In this Philanthropy Roundtable discussion at the 2010 Annual Meeting, the heads of the Randolph Foundation and the Atlantic Philanthropies make the case for spending down, while leaders from the Samuel Roberts Noble Foundation and the Duke Endowment defend perpetual foundations.

 

Case Studies

Atlantic Philanthropies

"Secret Donor Man" by Scott Walter

Chuck Feeney, a billionaire co-founder of Duty Free Shoppers, quietly set up the Atlantic Philanthropies and gave it nearly all his fortune. Now he and Atlantic Philanthropies—the largest endowed institution in history to spend itself down—are evangelists for term-limited giving. Walter reviews his authorized biography The Billionaire Who Wasn't: How Chuck Feeney Made and Gave Away a Fortune Without Anyone Knowing by Conor O'Clery, and for a one-hour video interview with Feeney, see Secret Billionaire: The Chuck Feeney Story

 

"Turning Passion Into Action" by Atlantic Philanthropies

Atlantic Philanthropies published this report "to inspire individuals at varying levels of wealth to actively give their funds, skills, and time during their lives, and receive enormous satisfaction in the process." This publication covers many practical questions and profiles Charles Feeney and 10 other donors who are Giving While Living.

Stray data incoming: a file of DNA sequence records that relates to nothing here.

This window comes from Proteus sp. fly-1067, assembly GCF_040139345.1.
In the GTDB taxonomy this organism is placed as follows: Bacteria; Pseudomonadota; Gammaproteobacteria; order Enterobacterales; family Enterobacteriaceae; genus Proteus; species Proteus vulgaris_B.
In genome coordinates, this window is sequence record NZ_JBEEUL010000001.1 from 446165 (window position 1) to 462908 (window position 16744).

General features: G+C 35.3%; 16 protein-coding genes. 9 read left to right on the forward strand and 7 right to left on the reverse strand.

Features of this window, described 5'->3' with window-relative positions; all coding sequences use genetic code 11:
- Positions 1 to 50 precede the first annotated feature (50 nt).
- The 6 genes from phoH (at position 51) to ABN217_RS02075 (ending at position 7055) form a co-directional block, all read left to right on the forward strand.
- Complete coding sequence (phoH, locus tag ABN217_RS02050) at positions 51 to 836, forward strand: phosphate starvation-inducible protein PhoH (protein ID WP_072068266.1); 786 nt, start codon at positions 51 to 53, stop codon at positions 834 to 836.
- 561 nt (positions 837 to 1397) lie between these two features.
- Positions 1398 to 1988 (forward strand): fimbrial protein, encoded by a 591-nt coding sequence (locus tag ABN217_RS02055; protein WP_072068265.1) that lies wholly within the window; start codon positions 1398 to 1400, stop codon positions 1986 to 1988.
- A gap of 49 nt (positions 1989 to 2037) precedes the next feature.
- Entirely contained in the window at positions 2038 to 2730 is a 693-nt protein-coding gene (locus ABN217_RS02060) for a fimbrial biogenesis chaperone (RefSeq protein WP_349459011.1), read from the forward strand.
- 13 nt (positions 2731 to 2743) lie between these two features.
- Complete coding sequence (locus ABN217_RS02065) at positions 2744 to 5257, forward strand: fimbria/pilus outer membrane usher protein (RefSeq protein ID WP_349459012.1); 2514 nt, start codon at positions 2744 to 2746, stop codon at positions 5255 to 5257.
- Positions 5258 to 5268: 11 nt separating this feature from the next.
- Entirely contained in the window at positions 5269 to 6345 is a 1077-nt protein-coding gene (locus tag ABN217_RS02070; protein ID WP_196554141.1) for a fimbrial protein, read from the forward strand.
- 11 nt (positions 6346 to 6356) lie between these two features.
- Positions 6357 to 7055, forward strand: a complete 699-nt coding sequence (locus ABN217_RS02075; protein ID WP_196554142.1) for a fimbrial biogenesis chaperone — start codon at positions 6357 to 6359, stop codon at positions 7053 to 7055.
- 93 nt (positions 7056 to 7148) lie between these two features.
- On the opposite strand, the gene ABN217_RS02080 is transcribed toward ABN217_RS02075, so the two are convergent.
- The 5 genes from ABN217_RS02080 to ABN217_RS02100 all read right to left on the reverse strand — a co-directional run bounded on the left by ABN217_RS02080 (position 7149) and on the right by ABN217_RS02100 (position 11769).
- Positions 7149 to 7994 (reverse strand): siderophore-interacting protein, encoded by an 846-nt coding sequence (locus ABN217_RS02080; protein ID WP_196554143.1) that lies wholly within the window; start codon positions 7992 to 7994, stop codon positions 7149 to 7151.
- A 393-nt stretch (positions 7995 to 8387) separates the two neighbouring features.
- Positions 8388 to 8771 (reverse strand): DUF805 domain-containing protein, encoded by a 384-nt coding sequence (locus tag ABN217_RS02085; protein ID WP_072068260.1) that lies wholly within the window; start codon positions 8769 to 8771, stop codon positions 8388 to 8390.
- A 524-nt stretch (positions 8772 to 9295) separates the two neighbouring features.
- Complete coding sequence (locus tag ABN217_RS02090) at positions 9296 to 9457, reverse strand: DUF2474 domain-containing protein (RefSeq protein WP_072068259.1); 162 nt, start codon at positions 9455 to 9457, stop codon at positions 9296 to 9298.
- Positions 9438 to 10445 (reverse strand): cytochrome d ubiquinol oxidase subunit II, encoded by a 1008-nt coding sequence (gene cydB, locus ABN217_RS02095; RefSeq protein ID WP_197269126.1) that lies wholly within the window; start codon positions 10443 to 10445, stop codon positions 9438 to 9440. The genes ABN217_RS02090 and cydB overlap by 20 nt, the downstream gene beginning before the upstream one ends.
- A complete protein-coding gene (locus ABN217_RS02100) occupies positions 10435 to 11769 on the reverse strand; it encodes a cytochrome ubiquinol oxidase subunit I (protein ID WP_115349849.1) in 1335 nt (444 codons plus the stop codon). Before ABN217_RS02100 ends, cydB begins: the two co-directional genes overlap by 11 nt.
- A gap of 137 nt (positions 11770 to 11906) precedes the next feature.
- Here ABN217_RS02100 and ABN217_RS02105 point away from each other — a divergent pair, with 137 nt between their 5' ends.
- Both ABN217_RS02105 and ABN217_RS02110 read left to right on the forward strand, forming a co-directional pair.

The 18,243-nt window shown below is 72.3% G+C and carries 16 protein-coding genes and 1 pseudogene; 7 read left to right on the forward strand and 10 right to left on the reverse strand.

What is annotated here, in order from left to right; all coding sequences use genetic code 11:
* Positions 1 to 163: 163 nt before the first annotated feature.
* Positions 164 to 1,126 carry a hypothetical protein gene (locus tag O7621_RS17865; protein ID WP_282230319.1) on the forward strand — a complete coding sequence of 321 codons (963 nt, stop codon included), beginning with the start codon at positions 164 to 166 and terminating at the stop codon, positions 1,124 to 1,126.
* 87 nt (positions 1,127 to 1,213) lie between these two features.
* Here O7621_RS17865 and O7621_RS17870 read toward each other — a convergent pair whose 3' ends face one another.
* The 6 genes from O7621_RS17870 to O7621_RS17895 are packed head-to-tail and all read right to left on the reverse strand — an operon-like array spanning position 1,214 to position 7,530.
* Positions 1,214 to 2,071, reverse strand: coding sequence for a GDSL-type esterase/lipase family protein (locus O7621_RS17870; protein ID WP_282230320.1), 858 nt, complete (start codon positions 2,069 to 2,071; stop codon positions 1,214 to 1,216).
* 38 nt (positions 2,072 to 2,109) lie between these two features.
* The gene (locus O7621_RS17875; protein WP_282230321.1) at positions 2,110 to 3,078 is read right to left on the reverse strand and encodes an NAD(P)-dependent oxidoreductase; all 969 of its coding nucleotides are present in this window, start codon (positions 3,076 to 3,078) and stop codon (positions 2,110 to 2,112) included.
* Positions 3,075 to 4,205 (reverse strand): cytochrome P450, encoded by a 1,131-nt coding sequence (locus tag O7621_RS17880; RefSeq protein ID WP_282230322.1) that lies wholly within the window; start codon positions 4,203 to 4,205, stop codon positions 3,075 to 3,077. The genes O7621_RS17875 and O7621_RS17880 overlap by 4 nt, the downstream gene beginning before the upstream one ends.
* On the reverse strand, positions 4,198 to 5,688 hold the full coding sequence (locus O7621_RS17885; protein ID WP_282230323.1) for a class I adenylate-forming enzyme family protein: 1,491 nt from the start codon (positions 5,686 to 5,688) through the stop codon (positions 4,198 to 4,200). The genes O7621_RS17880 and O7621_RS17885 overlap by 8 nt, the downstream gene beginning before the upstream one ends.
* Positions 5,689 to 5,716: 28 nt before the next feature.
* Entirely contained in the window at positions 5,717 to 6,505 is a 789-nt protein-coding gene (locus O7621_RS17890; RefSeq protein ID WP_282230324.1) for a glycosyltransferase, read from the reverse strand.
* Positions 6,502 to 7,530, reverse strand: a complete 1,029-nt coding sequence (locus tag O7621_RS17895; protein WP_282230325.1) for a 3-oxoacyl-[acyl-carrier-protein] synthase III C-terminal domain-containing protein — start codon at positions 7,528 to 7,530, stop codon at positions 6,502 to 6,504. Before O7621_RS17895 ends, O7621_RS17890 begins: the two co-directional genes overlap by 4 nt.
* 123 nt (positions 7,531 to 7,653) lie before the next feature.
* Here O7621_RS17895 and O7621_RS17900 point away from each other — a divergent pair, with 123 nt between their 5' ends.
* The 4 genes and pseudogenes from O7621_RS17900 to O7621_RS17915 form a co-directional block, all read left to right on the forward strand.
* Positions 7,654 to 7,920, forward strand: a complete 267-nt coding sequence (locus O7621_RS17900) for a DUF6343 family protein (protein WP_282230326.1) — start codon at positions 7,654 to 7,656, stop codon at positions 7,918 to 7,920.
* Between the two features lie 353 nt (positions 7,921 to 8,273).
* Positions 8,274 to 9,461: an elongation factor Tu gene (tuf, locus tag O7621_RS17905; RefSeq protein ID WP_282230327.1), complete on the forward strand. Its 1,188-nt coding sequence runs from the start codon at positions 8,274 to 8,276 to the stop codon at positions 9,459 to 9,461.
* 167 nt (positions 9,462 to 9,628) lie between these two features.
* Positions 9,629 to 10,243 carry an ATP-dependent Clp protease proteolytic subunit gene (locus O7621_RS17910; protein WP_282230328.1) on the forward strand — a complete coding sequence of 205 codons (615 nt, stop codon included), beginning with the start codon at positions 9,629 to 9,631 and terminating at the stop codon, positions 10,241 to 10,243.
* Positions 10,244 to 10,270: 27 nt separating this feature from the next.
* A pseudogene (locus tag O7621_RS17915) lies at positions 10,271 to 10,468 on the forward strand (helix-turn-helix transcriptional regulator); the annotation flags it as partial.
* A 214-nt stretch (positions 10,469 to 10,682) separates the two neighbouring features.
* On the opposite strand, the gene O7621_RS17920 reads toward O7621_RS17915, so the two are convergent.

"Giving It All Away: Strategies from the Spend-down Experts" by James Piereson and Gara LaMarche

The former heads of two foundations, one spent down and one spending down, discuss their experiences at the 2011 Philanthropy Roundtable Annual Meeting.

 

Avi Chai Foundation

"First Annual Report to the Avi Chai Foundation on the Progress of Its Decision to Spend Down" and "Second Annual Report to the Avi Chai Foundation on the Progress of Its Decision to Spend Down" by Joel Fleishman

Fleishman reports on the progress of a major Orthodox Jewish funder that has term-limited itself.